WOMEN are the key decision maker for almost all purchases in a home. And when it comes to selling products to children, it is the mother who has to be convinced first. No wonder that Dentsu India Network has launched a full-fledged division to understand what makes Indian women, and especially mothers, trust a particular brand while saying ‘no’ to others.
Launched just two days before International Women’s Day this year, Dentsu Mama Lab is an ode to all the mothers in the country, says Rohit Ohri, executive chairman, Dentsu India and CEO Dentsu APAC. The newly launched division of the group aims at bringing brands and mothers closer through various solutions. “It all began three years back with the launch of Mama Lab in Tokyo. While the lab is still under operation in Tokyo, with the launch in India, the idea is to turn it into a solutions division than just being a planning or research room. We want to take insights from the lab to brands and help them to target moms,” added Ohri.
This is not the first time that the Japan based agency has launched a division targetted at a special section of consumers, it also runs Dentsu Diversity Lab apart from Dentsu Innovation Lab in Japan. In fact, the Japanese advertising giant spends $35 million annually on funding innovative ideas in its various labs.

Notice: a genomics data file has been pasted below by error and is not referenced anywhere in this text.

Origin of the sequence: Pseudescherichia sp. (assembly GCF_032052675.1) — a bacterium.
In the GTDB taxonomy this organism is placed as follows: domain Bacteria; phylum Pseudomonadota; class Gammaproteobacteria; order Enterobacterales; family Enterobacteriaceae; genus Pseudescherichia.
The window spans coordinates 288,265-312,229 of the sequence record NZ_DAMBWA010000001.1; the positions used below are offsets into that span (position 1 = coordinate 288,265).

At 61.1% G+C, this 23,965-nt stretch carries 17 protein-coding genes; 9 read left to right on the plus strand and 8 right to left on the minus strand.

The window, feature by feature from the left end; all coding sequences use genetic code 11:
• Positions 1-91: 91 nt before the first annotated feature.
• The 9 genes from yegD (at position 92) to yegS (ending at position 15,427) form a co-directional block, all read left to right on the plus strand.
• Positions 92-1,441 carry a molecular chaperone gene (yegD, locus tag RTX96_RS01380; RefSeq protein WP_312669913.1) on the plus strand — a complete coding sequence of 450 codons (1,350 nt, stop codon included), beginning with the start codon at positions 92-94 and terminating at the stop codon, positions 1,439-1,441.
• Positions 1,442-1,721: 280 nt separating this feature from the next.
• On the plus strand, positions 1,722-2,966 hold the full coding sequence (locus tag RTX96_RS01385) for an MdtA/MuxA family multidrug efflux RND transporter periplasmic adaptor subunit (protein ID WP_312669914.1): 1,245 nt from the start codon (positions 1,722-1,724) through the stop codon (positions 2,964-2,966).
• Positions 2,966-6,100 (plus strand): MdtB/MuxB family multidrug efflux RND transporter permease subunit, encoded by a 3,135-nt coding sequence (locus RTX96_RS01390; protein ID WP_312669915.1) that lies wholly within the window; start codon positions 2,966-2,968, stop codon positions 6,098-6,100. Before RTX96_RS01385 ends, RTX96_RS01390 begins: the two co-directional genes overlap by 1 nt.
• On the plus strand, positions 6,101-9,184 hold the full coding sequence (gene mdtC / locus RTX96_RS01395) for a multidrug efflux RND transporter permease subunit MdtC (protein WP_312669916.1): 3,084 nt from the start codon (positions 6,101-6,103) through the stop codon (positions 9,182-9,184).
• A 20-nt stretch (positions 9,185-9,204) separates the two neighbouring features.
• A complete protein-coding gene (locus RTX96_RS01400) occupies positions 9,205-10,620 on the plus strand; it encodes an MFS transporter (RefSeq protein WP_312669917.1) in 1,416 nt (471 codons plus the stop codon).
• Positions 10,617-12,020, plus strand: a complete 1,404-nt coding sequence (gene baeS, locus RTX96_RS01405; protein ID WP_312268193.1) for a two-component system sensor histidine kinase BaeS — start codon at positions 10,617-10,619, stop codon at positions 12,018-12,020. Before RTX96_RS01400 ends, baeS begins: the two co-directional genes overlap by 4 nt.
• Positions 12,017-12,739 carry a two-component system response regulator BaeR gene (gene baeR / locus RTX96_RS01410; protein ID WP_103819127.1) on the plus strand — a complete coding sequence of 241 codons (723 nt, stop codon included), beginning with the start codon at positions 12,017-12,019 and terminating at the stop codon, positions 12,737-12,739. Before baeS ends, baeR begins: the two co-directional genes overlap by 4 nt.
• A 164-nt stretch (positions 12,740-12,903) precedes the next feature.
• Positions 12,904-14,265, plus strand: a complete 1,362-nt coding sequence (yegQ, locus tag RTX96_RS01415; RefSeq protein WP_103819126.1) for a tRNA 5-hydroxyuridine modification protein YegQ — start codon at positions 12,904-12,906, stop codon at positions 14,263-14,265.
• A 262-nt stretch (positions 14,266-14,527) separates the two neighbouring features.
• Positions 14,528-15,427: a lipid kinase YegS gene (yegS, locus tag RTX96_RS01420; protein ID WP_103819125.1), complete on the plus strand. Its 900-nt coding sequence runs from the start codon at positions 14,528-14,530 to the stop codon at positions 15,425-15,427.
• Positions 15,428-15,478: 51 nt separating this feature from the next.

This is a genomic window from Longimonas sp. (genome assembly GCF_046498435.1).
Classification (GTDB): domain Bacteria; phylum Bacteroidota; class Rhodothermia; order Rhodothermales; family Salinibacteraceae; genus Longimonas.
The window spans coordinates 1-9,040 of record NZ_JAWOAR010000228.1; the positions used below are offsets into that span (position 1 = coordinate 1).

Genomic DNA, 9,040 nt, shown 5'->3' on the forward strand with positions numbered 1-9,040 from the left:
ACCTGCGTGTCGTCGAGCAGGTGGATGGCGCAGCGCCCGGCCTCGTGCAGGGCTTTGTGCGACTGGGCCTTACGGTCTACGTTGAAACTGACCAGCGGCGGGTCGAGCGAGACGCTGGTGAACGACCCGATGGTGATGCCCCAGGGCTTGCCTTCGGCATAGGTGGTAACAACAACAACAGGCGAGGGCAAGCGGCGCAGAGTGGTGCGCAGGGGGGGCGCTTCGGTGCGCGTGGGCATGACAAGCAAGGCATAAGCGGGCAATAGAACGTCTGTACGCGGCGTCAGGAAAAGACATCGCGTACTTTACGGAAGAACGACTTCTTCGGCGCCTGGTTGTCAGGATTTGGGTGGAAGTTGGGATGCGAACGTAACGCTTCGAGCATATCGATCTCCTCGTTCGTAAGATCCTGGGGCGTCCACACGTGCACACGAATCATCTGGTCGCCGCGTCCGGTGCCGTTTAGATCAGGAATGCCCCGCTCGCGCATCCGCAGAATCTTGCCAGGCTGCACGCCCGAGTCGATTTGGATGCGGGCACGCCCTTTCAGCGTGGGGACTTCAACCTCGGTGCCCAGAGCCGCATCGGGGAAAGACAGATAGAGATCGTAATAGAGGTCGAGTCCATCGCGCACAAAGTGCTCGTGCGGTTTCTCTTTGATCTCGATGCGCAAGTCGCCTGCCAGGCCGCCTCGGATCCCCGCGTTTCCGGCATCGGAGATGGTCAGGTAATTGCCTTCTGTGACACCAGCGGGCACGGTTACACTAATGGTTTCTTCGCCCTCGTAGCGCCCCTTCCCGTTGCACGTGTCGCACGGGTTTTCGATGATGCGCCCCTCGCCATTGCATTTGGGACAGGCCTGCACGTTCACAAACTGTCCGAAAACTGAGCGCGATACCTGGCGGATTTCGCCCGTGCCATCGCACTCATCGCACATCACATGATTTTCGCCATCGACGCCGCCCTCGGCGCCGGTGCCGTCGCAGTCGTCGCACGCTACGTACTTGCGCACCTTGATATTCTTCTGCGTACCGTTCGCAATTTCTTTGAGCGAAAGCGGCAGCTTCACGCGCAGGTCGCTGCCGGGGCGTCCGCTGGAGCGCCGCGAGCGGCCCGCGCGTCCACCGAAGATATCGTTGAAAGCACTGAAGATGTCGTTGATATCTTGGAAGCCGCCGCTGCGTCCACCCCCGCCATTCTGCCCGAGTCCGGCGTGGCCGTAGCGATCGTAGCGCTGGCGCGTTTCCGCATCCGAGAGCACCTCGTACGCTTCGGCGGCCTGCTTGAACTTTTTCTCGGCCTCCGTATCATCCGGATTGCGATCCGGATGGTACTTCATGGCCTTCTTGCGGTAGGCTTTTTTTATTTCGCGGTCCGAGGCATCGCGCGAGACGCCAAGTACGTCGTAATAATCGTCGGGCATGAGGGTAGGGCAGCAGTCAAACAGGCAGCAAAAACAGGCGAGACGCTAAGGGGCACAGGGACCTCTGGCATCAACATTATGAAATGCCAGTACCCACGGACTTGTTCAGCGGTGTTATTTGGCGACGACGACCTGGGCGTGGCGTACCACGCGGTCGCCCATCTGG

For Swati Bhattacharya, who has been roped in as principal partner, Mama Lab, Creative Dentsu, the new division’s mojo comes from knowing and understanding the Indian mother. “We will work towards solving brands’ problems with the knowledge of the users. For instance, we may create an app on behalf of a diaper brand for the needs of mothers when they are flying,” she added.
For both Ohri and Bhattacharyya, the new division will not function like a regular agency that participates in a pitch process to win new businesses. Rather the focus will be to take insights derived out of studies to brands and help them create solutions targetted at Indian mothers.
“For instance, one of the ways to increase in-home consumption of beverages is by talking to the mothers as no 18-year-old is responsible for buying products for their homes,” added Ohri.
Moreover, with the new division the advertising network is looking at debunking myths surrounding Indian mothers. “A study recently conducted by us shows that the Indian mother is not the ‘mother India’ she is portrayed on screen most of the time, rather she is a woman with a vision and aim and wants everyone to recognise her abilities. Through our various we want to put forward this idea,” said Narayan Devanathan, EVP and national planning director, Dentsu.
As the first step, Bhattacharya and her team has created their very first campaign celebrating different facets of motherhood. Launched on International Women’s Day, the campaign told the story of a surrogate mother, who sold her baby in order to raise her daughter.